And the newest growth segment in the golf industry is – envelope please – golf-test machines.
Tom Bitsky, president of Automated Design Corp., laughs when it is suggested he has cornered the market.
“If we had to depend on these golf companies to survive, then we’d be gone,” Bitsky said. “We’d be dead. But we’re very friendly, we keep our prices low, and we get jobs we ordinarily wouldn’t get.”
Before golf entered Bitsky’s life, his company was a successful supplier of automated testing and assembly products to the food service and automotive industries. It still is, although Bitsky hints that golf might be more fun.
Though there is limited demand for highly-specialized, pricey golf-test machines, the category at times has proven to be a boon for Automated Design. Indeed, business has picked up once again recently as golf’s governing bodies contemplate ways to measure COR (coefficient of restitution) and impose new performance restrictions on equipment.
Lately, the small, privately held company has generated almost $1 million in golf business – about half of its total annual sales. And speculation about a need for portable COR testing machines – at $5,000 each – could add to that amount.
“It’s a niche business for us, and we don’t know how long it’s going to last, but we hope it’ll last a while yet,” Bitsky said.
He won’t admit that he knew in advance about a forthcoming coefficient of restitution compromise between the U.S. Golf Association and Royal & Ancient Golf Club of St. Andrews, Scotland, but the R&A does not hide the fact that it ordered a cannon last December from Automated Design.
David Rickman, the R&A rules secretary, confirmed the R&A frequently uses cannons to shoot golf balls at clubheads. This procedure is the basis of the USGA’s COR test, to which the R&A agreed to subscribe as part of a compromise announced May 9.
At the present time, the USGA limits drivers to a COR of .830. The R&A has no COR limit. Under the terms of the compromise that has yet to be ratified and enacted, a worldwide COR standard of .860 would go into effect on Jan. 1 and would last for five years.
Automated Design products also are used by the USGA. On the floor of the manufacturing plant, test machines recently were being completed for Nike, Callaway and Titleist. Traffic at the facility, located 45 minutes from O’Hare International Airport, often includes some of golf’s most-respected global scientists and engineers.
Bitsky sells frequently to major golf manufacturers in Japan and Asia.
“We build the machines, they send their people for training, then we ship,” Bitsky said.
Automated Design’s start in the golf business came in 1987 when it was contracted by Wilson Golf to help design the Ultra Ball Launcher. At more than $200,000 each, the machine wasn’t exactly a brisk seller. But in 1995 the USGA adopted it as the method for aerodynamic testing, and in all, Automated Design has manufactured 20 ball launchers – which are still sold exclusively by Wilson Golf.
That ventured teamed Bitsky and Wilson engineer Jim Shenoha. In addition to creating the ball launcher, Shenoha also is heavily responsible for Wilson’s Fat Shaft. He later left the sporting goods company and joined Bitsky at Automated Design. Together, they ushered the company into the golf marketplace.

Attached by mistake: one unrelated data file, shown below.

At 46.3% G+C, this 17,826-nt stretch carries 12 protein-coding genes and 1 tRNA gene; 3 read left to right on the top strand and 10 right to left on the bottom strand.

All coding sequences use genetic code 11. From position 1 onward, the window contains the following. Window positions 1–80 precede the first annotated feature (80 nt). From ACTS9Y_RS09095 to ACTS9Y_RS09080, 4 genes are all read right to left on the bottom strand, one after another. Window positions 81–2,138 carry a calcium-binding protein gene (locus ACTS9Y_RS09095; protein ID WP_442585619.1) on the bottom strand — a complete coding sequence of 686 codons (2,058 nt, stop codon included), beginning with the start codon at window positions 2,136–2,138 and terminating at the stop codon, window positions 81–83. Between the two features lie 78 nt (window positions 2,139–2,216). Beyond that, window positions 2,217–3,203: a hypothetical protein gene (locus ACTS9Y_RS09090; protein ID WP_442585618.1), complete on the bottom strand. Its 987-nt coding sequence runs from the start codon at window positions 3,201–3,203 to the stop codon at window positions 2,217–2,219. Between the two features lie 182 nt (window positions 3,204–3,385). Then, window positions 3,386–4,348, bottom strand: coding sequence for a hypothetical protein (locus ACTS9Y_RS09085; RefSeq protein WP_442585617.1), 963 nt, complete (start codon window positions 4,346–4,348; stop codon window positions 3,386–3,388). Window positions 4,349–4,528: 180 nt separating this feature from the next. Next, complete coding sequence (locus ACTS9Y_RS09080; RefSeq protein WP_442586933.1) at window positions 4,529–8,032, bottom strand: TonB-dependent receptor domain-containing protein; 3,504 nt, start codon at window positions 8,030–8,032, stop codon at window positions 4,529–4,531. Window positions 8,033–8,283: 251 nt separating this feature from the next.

Business really took off with the USGA’s COR mandate in 1998.
“We got four orders in two hours,” Bitsky said, “and we didn’t even know it had been announced. After that, our reputation started growing, and we really started having fun with golf technology.”
Forget that luxury car and buy something really unusual for your family room – a COR testing machine can be purchased for $54,500, and that includes the “Super Cannon” along with sensing screens to measure velocity and laser devices to align the clubhead.
In addition to the COR driver head tester, other Automated Design golf products include:
- A ball COR tester;
- A ball durability test machine;
- A size, weight and compression tester for balls;
- “The Whacker,” a paint-durability tester for balls;
- A club durability test machine;
- A putting robot;
- Ball loading systems for swing robots such as Iron Byron, the well-known robot sold by True Temper that automatically orients the ball in a desired position on the tee;
- Sensing screens for applications such as COR testers and the indoor test ranges for balls;
- Camera and computer systems for outdoor swing analysis, as well as putting analysis.
“Traditionally, a lot of this kind of equipment has been made in-house,” Bitsky said, “but in most cases we can make it cheaper and better. Jim knows so much about golf that we have been able to come up with some real innovations. All the golf companies know who we are.”
Automated Design makes testing machines for other sports, too. Take baseball, for instance, which also tests for COR.
“This is strictly my opinion,” Bitsky said. “But those hotter baseballs that we were seeing three or four years ago – they (Major League Baseball executives) knew. They had to know.”
What Bitsky knows, though, he seldom shares.
“Confidentiality is the foundation of what we do,” he said. “I never tell one golf company what another golf company is doing. They hear rumors, and sometimes we get calls. One big company called once, because they had heard that another big company was ordering a machine. They wanted to know what it was, but I wouldn’t tell them.
“So they said, ‘We want one. How much is it?’ They ordered one, and they didn’t know what it was.”
The big news for the future of golf could be a ball COR test. If the USGA decides to implement such a test – using a simple COR standard for balls as well as drivers – Bitsky has the appropriate machine.
In the rules-heavy sport of golf, wherever there’s a test, there’s bound to be a machine to measure the results.